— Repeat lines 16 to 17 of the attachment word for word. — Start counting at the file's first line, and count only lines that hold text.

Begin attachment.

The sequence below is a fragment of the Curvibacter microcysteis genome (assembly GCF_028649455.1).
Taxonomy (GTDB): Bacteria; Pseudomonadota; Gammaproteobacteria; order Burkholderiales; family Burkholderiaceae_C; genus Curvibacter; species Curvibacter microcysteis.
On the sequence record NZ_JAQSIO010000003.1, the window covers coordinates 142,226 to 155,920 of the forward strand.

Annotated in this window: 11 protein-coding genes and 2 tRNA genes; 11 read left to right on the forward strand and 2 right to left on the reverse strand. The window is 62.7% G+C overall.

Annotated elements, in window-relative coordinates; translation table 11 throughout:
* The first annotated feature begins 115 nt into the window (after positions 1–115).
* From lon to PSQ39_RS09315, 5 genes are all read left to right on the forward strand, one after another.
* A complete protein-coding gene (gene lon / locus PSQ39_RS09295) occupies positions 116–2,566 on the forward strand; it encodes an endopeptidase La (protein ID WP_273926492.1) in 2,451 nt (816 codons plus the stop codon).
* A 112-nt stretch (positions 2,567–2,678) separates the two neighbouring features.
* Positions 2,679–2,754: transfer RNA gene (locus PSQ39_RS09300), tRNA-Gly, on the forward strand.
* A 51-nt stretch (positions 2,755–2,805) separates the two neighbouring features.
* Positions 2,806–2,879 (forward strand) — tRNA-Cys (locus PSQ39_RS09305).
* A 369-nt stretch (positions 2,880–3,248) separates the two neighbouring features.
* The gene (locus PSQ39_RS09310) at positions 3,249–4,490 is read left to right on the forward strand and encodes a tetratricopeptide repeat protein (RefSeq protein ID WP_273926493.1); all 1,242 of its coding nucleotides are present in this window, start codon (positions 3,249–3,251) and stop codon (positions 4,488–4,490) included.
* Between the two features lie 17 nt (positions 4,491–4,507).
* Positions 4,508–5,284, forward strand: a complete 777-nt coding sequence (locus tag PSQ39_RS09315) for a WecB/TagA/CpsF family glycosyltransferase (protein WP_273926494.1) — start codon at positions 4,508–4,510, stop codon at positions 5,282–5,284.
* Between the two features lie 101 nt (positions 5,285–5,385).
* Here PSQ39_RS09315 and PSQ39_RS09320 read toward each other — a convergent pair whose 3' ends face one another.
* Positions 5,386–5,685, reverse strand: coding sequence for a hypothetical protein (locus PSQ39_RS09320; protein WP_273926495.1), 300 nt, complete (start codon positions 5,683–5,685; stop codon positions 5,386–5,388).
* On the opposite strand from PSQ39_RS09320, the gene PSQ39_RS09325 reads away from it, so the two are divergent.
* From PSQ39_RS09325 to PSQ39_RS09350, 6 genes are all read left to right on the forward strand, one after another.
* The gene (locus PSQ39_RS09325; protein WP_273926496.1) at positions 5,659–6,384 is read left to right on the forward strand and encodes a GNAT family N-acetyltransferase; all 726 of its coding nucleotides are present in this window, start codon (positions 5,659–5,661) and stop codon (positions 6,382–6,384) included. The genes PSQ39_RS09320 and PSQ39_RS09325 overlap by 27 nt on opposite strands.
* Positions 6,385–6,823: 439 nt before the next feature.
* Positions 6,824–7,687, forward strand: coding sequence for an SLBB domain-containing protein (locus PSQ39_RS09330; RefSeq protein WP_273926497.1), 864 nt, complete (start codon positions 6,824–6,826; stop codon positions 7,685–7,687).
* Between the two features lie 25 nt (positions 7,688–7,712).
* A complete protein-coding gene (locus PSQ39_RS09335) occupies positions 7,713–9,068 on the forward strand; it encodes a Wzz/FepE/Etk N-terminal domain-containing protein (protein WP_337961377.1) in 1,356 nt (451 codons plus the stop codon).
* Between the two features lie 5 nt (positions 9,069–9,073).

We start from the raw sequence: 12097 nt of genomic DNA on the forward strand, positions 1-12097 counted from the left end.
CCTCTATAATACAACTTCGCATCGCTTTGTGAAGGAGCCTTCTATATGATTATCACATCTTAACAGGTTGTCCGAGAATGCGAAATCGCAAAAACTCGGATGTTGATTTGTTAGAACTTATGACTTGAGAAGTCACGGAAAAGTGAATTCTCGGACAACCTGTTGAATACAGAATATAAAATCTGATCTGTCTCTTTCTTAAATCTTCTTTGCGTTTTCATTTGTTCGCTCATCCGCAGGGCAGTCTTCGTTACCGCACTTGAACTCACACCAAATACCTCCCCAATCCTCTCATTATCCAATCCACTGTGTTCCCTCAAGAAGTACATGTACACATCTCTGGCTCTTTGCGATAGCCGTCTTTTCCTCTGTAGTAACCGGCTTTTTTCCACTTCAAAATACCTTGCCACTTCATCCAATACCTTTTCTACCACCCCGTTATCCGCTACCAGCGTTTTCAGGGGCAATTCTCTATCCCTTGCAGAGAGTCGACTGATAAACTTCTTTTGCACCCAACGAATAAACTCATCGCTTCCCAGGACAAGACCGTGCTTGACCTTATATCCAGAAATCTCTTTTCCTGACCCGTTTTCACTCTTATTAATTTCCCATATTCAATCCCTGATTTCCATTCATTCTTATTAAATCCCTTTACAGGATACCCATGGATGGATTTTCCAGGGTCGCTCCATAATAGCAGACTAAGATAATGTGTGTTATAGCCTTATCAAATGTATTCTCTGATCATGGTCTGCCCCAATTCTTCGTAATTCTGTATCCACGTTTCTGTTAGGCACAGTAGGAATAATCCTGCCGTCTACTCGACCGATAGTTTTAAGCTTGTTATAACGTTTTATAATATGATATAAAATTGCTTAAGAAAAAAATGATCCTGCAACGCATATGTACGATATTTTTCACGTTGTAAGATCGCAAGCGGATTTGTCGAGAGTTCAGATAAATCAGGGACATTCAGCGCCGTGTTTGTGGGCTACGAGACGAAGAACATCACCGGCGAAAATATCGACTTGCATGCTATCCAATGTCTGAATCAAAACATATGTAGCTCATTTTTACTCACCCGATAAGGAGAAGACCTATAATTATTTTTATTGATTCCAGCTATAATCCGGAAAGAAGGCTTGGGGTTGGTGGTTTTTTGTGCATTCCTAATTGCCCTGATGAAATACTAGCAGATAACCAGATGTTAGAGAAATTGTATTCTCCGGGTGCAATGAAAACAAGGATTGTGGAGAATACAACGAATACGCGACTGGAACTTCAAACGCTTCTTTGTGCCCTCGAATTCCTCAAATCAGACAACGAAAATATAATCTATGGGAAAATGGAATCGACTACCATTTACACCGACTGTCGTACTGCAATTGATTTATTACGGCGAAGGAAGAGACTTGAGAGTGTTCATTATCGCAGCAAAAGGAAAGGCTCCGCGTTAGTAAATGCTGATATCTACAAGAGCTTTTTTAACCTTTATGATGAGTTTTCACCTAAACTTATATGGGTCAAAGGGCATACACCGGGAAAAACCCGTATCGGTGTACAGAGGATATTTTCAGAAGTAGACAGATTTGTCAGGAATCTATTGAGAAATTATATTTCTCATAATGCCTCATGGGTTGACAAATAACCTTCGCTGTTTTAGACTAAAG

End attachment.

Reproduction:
* Positions 4,508–5,284, forward strand: a complete 777-nt coding sequence (locus tag PSQ39_RS09315) for a WecB/TagA/CpsF family glycosyltransferase (protein WP_273926494.1) — start codon at positions 4,508–4,510, stop codon at positions 5,282–5,284.
* Between the two features lie 101 nt (positions 5,285–5,385).